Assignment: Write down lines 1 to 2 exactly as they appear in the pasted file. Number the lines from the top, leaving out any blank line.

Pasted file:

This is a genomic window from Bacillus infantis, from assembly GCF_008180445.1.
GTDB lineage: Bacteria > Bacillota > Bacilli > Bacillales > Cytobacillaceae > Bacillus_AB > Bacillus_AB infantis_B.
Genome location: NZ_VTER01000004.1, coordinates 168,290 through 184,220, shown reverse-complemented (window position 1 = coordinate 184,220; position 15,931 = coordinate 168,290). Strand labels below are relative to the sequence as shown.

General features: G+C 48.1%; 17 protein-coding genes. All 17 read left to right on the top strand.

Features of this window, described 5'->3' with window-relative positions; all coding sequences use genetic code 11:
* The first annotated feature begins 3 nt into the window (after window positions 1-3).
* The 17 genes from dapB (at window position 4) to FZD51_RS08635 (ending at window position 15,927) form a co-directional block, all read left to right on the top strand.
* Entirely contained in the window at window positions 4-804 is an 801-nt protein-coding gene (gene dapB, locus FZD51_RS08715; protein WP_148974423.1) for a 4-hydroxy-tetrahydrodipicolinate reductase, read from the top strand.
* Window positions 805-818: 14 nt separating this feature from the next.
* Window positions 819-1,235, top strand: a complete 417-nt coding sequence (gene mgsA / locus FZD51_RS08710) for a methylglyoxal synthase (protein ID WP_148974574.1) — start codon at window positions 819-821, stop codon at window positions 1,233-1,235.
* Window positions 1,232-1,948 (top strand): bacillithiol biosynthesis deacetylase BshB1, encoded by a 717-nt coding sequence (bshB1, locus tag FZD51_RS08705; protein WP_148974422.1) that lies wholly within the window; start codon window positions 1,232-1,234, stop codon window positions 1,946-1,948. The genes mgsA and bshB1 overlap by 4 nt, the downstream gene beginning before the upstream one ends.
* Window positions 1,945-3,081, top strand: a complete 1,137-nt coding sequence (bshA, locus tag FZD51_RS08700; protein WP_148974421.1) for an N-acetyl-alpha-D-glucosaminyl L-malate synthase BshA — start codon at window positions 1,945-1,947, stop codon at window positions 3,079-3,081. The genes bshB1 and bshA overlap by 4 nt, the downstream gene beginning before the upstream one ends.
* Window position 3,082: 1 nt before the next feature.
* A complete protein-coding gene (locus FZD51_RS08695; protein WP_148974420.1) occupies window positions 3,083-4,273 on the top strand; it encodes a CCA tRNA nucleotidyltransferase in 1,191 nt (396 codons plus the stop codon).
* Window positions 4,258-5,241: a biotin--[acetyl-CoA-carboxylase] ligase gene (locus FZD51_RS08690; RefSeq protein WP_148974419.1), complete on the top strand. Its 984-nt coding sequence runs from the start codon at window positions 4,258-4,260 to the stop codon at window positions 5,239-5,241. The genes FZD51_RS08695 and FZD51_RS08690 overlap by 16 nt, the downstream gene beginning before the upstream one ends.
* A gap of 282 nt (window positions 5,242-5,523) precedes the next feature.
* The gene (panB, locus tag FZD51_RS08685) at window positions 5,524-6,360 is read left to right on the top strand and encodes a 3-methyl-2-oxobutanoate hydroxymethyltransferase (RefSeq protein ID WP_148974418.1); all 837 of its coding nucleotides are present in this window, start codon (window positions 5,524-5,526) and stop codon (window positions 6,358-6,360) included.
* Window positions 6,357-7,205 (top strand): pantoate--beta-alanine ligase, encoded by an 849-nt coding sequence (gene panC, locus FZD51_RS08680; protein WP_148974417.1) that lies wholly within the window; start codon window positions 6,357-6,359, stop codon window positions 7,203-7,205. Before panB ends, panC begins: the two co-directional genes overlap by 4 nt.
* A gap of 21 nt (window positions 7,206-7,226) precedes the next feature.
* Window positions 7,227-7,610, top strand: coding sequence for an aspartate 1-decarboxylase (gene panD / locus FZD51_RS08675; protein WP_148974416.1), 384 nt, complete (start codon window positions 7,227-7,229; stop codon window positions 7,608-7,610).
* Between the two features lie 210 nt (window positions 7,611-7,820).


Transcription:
This is a genomic window from Bacillus infantis, from assembly GCF_008180445.1.
GTDB lineage: Bacteria > Bacillota > Bacilli > Bacillales > Cytobacillaceae > Bacillus_AB > Bacillus_AB infantis_B.